Side Angle Pose

Shoulder Fix at the Wall

upward rotation

SIDE ANGLE POSE

Stop for a moment and think about how many times you lift your arms overhead in any given asana practice. There are plenty of opportunities, aren’t there? Side Angle Pose is a perfect example.  

Also think about how this action is an everyday occurrence off of your yoga mat. It doesn’t even have to be in another movement practice, or maybe reaching up to grab something out of a cupboard. It could simply be a natural bodily instinct when you feel like you need a little stretch after sitting at your work desk for most of the day. An action like this can be so easily taken for granted. Lifting your arms up over your head without pain is a privilege for so many, and it can be quite frustrating when you want to engage in such a “simple” movement/action but have difficulty doing so. The same thing rings true when you consider a foundational posture like Side Angle Pose. This pose seems  “innocent” enough but may not be so simple when there is pain that keeps you from lifting your top arm overhead.

Unfortunately, pain from this action is commonly rooted in the myth that it is better to draw your shoulders away from your ears even when your arms are overhead. This is often communicated in yoga classes, but let’s bust this myth with some anatomy of the shoulder.

SHOULDER MOBILITY

Access Your Active Range of Motions

  • Increase strength and flexibility
  • Decrease risk of injury
  • Release shoulder tension
  • Learn anatomy and biomechanics
  • Access a wider range of postures
  • Stabilize the rotator cuff muscles
  • Learn binds, heart openers, and arm balances
  • 12 all-levels, 75-minute online classes
  • Lifetime unlimited access to all

SHOULDER ANATOMY

The acromion process is almost like a little bone that sticks out and is essentially the front part of the scapula. If you were to palpate and travel along the “spine of the scapula” (on the upper border of the scapula) and follow that along towards the top of the shoulder, you would feel a small flat surface underneath your fingers.

Underneath the scapula is the supraspinatus (a rotator cuff muscle), which exists underneath this acromioclavicular joint (AC joint). Within this space, you’ll also find soft tissue called the bursa. Bursae are like little liquid-filled sacs that help minimize friction between the moving parts of the joints throughout your body. Underneath the “shelf” of the AC joint, you’ll find the subacromial bursa and the subdeltoid bursa.  

The action of pulling your shoulders down while trying to lift your arms up may cause compression, pinching the soft tissues. This can lead to issues like bursitis (inflammation of the bursa), tendonitis, or, in some more extreme scenarios, the tearing of the supraspinatus. When these types of issues arise, they create what’s often referred to as shoulder impingement: “Patients with shoulder impingement syndrome suffer from painful entrapment of soft tissue whenever they elevate the arm.” In order to avoid this entrapment, Matt explains that it’s imperative that we learn how to upwardly rotate the shoulder blades.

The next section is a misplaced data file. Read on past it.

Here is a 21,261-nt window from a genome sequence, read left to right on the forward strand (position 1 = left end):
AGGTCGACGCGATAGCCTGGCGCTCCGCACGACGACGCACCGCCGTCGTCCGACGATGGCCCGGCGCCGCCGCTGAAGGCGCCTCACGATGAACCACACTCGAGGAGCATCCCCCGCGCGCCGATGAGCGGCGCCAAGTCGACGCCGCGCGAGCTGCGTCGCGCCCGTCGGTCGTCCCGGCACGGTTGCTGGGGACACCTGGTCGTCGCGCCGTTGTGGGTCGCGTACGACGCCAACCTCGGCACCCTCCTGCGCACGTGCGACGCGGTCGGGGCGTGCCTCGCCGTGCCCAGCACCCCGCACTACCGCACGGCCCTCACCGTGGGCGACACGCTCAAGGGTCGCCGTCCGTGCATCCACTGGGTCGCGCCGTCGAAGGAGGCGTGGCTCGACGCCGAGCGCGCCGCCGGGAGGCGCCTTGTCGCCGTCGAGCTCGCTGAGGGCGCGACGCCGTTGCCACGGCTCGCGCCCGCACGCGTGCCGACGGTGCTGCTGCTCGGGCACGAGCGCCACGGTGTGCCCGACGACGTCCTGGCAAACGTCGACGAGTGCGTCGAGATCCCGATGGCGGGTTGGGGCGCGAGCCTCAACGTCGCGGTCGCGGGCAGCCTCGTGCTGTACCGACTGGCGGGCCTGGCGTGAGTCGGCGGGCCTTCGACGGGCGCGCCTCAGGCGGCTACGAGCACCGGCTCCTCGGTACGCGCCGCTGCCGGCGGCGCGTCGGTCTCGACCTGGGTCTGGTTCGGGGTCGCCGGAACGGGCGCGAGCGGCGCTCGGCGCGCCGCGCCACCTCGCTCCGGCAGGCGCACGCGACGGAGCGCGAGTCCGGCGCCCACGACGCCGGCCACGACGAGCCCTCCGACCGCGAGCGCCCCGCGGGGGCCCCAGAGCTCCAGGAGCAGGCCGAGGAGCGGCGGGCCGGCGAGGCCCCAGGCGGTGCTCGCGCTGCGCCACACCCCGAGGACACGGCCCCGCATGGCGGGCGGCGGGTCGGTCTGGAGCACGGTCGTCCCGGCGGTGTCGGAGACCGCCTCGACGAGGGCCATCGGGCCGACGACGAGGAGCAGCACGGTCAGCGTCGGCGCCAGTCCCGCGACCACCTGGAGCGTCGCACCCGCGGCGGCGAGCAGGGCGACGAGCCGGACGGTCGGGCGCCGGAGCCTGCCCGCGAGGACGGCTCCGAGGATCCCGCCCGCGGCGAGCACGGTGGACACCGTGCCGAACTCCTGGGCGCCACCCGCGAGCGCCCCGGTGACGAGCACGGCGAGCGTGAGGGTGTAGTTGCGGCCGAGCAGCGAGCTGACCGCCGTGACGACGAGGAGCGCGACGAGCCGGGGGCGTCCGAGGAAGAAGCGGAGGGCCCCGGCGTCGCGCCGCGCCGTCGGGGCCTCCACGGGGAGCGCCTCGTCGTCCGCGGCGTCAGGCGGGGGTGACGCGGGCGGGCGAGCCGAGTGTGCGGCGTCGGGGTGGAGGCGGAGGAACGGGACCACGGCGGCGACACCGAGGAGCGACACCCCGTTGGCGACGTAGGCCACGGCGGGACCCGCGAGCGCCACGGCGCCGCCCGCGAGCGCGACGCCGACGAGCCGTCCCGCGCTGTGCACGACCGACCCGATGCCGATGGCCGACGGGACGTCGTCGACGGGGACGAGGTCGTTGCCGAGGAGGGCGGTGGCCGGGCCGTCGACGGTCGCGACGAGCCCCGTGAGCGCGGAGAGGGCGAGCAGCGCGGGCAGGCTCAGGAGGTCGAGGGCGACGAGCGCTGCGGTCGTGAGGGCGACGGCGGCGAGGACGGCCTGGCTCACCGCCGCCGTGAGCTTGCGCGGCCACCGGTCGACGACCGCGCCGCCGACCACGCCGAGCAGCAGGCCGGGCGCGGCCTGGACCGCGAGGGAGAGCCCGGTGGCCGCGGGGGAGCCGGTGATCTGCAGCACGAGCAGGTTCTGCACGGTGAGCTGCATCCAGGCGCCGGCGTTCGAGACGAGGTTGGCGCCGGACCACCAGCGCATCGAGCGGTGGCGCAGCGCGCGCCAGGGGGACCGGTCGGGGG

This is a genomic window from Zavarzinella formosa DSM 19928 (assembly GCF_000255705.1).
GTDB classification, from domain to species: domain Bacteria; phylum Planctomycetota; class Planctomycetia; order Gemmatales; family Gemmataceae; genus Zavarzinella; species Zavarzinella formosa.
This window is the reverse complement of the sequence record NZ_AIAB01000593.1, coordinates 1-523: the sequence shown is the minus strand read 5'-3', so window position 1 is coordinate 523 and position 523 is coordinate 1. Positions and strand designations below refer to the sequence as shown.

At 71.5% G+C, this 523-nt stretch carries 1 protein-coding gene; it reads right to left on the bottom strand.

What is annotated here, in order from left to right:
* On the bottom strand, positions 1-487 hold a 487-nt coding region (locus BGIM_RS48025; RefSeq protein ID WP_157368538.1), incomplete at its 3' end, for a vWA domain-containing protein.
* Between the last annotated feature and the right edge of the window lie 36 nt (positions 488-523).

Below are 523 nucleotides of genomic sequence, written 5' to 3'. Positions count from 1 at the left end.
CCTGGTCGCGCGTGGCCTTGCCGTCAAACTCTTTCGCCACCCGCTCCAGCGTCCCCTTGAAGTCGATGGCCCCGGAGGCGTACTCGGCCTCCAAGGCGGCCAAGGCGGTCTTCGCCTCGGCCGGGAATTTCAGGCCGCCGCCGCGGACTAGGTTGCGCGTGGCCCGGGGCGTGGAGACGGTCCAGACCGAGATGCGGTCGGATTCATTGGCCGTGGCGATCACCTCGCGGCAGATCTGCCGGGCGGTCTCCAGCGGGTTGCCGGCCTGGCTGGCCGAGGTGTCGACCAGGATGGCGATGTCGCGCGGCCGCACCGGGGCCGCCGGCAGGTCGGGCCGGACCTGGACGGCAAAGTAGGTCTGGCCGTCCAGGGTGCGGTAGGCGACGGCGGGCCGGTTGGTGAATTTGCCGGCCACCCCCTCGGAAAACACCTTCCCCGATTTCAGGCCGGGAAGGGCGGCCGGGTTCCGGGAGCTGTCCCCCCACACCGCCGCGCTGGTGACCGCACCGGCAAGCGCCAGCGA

Garving C, Jakob S, Bauer I, Nadjar R, Brunner UH. Impingement Syndrome of the Shoulder. Dtsch Arztebl Int. 2017 Nov 10;114(45):765-776. doi: 10.3238/arztebl.2017.0765. PMID: 29202926; PMCID: PMC5729225.

WATCH THE VIDEO: SIDE ANGLE POSE: SHOULDER FIX AT THE WALL

SHOULDER IMPINGEMENT

Once you understand the mechanics, it’s easier to understand why shoulder impingement may start to present itself in Side Angle Pose and other yoga postures where your arms go past shoulder height.  

In the following study, we learn that shoulder impingement is both common and can be more complex:

“Shoulder pain is the third most common musculoskeletal complaint in orthopedic practice, and impingement syndrome is one of the more common underlying diagnoses. On the pathophysiological level, it can have various functional, degenerative, and mechanical causes. The impingement hypothesis assumes a pathophysiological mechanism in which different structures of the shoulder joint come into mechanical conflict. The goal of treatment is to restore pain-free and powerful movement of the shoulder joint.”

Garving C, Jakob S, Bauer I, Nadjar R, Brunner UH. Impingement Syndrome of the Shoulder. Dtsch Arztebl Int. 2017 Nov 10;114(45):765-776. doi: 10.3238/arztebl.2017.0765. PMID: 29202926; PMCID: PMC5729225.

Asana practice does not replace treatment where necessary, but you can be proactive in trying to avoid shoulder impingement by moving with more intention and understanding. An asana practice may also serve as support to medical treatment.

So how can you move with more intention and understanding in Side Angle Pose?

200 Hour Online Teacher Training Certification

200 HOUR ONLINE TEACHER TRAINING

GET CERTIFIED & DEEPEN YOUR YOGA PRACTICE

  • Deepen your yoga practice
  • Build confidence speaking in front of groups in person and online
  • Learn foundational class structures and templates
  • Learn techniques for a wide range of yoga postures
  • Get certified and highly qualified to teach yoga
  • Yoga Alliance Globally Recognized Certification Program
  • SPRING ENROLLMENT OPEN! Training begins June 1

MOVE WITH INTENTION

Part of the intention in Side Angle Pose and other postures that require the action of lifting your arms overhead is to protect the subacromial space underneath the acromion process. You can reduce collision and obstruction by accentuating the movement of the angle of the joint. This happens by lifting the collar bone up and tilting the scapulae upward. As your arm goes up, the angle of the glenohumeral joint changes because the bottom tip of the scapula rotates up and forward. This change in the articulation of the joint helps reduce or possibly remove any pinching in the area, thus preventing pain.